Kingston at the Olympics: Kristina Walker Takes on Tokyo 2020

By Emily Coppella

Although Kristina Walker has done most of her competitive rowing for the University of British Columbia Thunderbirds, she grew up on a small farm on Wolfe Island, was a member of the Kingston Rowing Club (KRC), and continues to believe that when Kingston’s waters are smooth, it’s one of the best places she’s ever rowed. Since 2018, she has been a member of the Rowing Canada National Team and has rowed all over the world, making this compliment particularly special. Walker is continuing to perform on the world stage as she rows to the top international sporting event, the Tokyo 2020 Olympic Games.

Walker was first introduced to rowing in her final year of high school at Loyalist Collegiate and Vocational Institute (LCVI). Although the small group of novice rowers only rowed for about a month, the feeling of being on the water lingered with her. At the time, she was involved in cross-country and track, later being recruited to the University of British Columbia (UBC) for those sports. UBC offered a novice rowing program that she signed up for during the first week on campus, and now she’s a full-time rower headed to compete at the Olympic games in the women’s four.

Nearly every summer since her competitive rowing began, Walker has returned to Kingston and the Kingston Rowing Club. She continues to praise Rami Maassarani, the head coach from Queen’s, who played a significant role in her professional career and truly cultivated her enjoyment of the sport. Four months out of the year, Walker would row Kingston waters and train for the Royal Canadian Henley Regatta. She trained in a pair with her partner, Jenna Adams, under Maassarani for two summers. The pair would row at least every day, sometimes twice, on Lake Ontario and the St. Lawrence River. Today, Kristina Walker tells us she is still passionate about the unique rowing experience Kingston offers.

“It’s kind of a cool contrast because you can get some great rowing spots in Kingston but then it’s also one of the best places for sailing too. That’s kind of a contrast since [rowers] like flat water and [sailors] like wavey water, and wind. Sometimes in the summer it can blow up in the middle of the day but that’s why we go out at 5 am. There were a lot of mornings where, if the water was super flat, we would go out to Lake Ontario and just go for a super long row along some of the Thousand Islands. It’s gorgeous. When the water is actually flat, it’s one of the best places to row that I’ve ever rowed.”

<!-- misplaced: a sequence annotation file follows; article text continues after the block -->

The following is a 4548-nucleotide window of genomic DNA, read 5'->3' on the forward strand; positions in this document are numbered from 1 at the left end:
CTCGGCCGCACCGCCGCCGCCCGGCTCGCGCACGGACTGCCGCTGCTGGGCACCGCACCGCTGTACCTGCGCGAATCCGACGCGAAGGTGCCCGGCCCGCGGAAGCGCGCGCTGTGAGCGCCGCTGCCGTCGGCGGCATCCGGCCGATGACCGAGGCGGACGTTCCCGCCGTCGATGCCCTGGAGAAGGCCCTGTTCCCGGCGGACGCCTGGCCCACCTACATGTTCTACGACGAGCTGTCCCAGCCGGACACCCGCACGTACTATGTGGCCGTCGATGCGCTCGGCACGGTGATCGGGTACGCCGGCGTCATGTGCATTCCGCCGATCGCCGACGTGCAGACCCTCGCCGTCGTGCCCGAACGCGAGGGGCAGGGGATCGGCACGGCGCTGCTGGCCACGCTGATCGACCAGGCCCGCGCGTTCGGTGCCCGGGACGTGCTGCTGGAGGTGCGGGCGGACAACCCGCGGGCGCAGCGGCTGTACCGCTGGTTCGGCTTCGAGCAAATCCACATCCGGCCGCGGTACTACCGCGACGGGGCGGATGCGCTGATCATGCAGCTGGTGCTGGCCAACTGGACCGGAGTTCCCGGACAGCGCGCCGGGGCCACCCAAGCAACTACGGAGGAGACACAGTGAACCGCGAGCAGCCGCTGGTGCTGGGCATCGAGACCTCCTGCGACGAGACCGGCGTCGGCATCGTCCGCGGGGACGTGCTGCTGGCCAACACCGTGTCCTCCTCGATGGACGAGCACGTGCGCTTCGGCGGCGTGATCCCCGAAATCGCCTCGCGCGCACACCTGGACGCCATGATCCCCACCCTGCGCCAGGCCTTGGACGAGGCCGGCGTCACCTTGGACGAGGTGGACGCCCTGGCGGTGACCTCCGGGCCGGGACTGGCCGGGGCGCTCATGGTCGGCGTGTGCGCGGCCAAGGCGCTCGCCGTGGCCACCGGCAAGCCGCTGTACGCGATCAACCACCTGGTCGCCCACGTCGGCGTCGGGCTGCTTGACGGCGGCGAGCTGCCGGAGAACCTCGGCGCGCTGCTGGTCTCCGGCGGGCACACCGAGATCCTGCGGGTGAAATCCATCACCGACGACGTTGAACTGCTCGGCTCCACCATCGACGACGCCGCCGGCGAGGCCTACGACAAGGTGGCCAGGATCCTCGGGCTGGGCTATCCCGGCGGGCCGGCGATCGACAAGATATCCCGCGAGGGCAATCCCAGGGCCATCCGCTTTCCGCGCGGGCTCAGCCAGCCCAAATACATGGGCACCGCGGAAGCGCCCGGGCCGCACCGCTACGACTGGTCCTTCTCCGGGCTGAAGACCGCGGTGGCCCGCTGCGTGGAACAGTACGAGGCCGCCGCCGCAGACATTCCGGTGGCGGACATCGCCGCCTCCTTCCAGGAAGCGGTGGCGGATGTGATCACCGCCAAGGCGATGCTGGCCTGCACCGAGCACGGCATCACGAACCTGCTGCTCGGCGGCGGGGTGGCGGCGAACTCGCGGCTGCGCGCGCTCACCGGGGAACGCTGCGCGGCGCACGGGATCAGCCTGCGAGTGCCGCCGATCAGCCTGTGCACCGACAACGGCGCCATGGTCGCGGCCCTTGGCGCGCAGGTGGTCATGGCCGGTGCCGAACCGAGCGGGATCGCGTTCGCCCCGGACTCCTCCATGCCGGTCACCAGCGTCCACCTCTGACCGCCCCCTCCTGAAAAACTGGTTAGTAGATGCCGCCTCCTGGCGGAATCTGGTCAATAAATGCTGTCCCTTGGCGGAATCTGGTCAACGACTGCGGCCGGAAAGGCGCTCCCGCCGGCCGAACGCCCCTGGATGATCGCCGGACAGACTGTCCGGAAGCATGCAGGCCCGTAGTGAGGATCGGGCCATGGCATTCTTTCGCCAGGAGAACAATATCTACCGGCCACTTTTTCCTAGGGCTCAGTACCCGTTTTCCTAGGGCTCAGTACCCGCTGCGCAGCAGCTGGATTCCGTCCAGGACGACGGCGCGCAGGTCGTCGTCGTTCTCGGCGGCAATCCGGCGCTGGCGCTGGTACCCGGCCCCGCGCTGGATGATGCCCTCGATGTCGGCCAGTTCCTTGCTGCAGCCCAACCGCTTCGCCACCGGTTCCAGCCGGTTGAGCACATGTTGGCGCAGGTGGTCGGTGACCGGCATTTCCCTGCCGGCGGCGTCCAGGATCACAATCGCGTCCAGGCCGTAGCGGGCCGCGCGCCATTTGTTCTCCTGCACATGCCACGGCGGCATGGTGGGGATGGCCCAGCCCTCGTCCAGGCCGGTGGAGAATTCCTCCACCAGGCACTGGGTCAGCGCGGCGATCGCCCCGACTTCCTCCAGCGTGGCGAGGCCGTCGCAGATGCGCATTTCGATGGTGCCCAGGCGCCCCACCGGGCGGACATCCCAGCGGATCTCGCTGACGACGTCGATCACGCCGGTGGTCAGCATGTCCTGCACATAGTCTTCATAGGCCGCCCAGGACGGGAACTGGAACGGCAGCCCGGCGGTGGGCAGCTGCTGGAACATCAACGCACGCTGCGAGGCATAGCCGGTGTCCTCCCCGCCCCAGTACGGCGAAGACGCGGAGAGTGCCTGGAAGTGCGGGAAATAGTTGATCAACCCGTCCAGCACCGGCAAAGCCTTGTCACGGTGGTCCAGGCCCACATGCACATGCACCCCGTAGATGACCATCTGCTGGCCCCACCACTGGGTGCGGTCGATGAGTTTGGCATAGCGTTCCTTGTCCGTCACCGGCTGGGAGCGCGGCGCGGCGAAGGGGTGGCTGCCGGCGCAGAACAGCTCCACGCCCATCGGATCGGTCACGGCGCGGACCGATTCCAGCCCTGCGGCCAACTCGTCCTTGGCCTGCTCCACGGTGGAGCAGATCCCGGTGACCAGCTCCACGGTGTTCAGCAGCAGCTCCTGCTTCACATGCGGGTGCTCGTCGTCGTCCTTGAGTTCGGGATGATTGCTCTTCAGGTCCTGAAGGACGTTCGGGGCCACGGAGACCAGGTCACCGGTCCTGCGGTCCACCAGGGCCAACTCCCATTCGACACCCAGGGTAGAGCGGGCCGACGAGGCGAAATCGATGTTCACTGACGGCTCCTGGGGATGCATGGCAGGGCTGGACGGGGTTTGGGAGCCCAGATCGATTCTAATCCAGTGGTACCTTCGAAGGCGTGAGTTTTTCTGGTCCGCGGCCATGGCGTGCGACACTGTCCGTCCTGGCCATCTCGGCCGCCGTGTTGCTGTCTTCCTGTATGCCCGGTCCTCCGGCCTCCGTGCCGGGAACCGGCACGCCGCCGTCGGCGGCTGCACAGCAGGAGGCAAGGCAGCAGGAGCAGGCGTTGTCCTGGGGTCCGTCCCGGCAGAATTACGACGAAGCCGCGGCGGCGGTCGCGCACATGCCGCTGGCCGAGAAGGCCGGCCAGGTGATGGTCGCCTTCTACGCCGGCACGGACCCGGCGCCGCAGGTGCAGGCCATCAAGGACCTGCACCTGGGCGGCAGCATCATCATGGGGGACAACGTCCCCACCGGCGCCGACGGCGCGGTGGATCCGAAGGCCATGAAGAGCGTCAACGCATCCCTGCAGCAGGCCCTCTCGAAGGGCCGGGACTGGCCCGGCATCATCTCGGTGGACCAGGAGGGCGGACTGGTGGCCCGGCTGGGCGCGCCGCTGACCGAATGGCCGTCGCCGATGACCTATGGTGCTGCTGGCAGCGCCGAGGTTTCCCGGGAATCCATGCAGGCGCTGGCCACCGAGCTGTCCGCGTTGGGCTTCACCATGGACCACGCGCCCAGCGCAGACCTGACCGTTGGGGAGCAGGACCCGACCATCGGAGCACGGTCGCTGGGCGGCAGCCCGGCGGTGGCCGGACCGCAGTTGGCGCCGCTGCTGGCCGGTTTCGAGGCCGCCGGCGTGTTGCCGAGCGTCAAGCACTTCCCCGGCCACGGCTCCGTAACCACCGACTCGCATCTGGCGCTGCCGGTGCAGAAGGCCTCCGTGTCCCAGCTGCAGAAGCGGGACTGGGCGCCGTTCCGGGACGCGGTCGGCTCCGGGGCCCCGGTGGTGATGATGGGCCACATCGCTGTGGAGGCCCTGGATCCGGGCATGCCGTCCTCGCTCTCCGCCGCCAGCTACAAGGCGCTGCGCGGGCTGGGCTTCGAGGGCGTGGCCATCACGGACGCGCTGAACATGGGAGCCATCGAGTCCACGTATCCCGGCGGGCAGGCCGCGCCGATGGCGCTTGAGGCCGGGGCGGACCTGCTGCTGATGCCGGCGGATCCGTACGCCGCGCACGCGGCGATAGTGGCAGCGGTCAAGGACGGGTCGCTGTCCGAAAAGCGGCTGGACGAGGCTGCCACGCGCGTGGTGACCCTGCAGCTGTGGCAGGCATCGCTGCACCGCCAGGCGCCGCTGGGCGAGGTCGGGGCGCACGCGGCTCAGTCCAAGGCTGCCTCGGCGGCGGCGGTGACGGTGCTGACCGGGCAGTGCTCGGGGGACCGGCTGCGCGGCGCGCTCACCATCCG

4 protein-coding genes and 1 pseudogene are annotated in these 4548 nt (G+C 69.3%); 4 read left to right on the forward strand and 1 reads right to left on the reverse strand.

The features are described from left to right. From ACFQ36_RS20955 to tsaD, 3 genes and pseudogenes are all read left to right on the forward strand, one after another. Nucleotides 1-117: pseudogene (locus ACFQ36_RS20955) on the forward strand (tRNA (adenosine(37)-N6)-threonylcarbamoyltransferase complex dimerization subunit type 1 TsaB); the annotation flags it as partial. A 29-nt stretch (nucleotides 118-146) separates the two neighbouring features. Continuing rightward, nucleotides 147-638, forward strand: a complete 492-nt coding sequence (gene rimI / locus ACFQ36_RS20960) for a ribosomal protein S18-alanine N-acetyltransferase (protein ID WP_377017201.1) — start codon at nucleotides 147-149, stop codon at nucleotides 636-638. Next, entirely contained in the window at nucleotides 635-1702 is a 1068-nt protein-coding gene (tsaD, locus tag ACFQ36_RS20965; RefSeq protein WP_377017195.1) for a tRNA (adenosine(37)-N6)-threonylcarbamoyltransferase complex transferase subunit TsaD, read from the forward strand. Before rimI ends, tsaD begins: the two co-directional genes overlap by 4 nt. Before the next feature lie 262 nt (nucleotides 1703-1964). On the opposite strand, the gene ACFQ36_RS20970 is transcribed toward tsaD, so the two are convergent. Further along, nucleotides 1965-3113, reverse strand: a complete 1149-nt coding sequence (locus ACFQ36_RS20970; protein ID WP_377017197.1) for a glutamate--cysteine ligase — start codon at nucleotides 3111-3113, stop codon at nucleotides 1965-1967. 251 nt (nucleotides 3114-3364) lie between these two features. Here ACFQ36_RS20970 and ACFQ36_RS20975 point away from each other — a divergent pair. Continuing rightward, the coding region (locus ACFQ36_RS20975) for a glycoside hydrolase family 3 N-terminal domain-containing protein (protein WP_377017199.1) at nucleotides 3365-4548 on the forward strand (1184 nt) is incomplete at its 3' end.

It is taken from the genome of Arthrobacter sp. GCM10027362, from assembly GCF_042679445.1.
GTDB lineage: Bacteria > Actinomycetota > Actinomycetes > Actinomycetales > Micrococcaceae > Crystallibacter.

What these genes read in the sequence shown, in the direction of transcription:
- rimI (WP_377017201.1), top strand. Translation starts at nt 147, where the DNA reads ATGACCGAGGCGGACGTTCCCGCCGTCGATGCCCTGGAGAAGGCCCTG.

Clearly, despite Kingston’s epic sailing legacy, rowers also find Kingston waters cater to their sport. Walker recognizes that Kingston has a rich history of producing excellent rowing talent.

“Even for this Olympics, three of us [rowers] are from Kingston and then another additional one went to Queen’s. I think a lot of that has to do with a team culture and organizational culture. A big part of that at Queen’s and at Kingston is that I think they have a vision of excellence and always want the rowers to be their best selves. It doesn’t matter if you’re a novice or an expert.”

She recalls summers in Kingston when highly experienced rowers sat in the same boat with her when she had only just learned to row. Everyone was seen as equal in the local rowing community, meaning those at higher levels could teach beginners, and even professionals could grow by working closely with novice rowers.

While the COVID-19 pandemic disrupted the idea of community all over the globe, Walker turned to routines and behaviours to stay disciplined and prepare for Tokyo 2020. She found it helpful to focus on goals, but also to simply love the process. Throughout the pandemic, learning to love the journey and appreciate each moment has been critical.

“That’s been a big part of this year, just enjoying rowing and knowing that it’s a privilege and an honour, especially in times where other people aren’t able to pursue sport or pursue their love or their passion in something. We have the opportunity as Canadian rowers to go and do that. I think it’s really important to realize how grateful we are for that. There’s no better feeling than sitting in a boat and making it go fast. That’s a big motivator for me, too.”

Walker has been busy with more than just training over the last year. In 2021, she launched a podcast interviewing people who have achieved success in their profession or sport. The idea stemmed from a conversation she had with one of her teammates. Walker was explaining her love for podcasts but also her frustration that when listening to them, she often had questions of her own that she wished the podcast host would ask. She wanted to be in control of those kinds of passionate conversations.

“I was also thinking about how I’m so lucky to have been around such amazing people the past few years – and my whole life – and how cool would it be to share some of their insights and their knowledge and also give me some wisdom too, especially going into the Games this summer…The next day I went out and bought the equipment because I was like, ‘I don’t want to second guess this, I’m just gonna go do it.’…[The guests] have all been so inspirational, and a lot of wisdom has been shed on me which, if nobody listens to them then that’s okay because at least I learned something.”

The podcast has featured the success stories of 13 guests so far, including multiple Olympic medallists Tessa Virtue and Rhian Wilkinson. And while Kristina Walker may be too humble to admit it, she’s already her own success story. With numerous accolades rowing for the UBC Thunderbirds and winning silver for Canada in the double sculls in Shanghai, she has earned her place representing Canada at the Games this summer. It seems fitting that she hails from Wolfe Island, a place surrounded by the very waters she loves so much.

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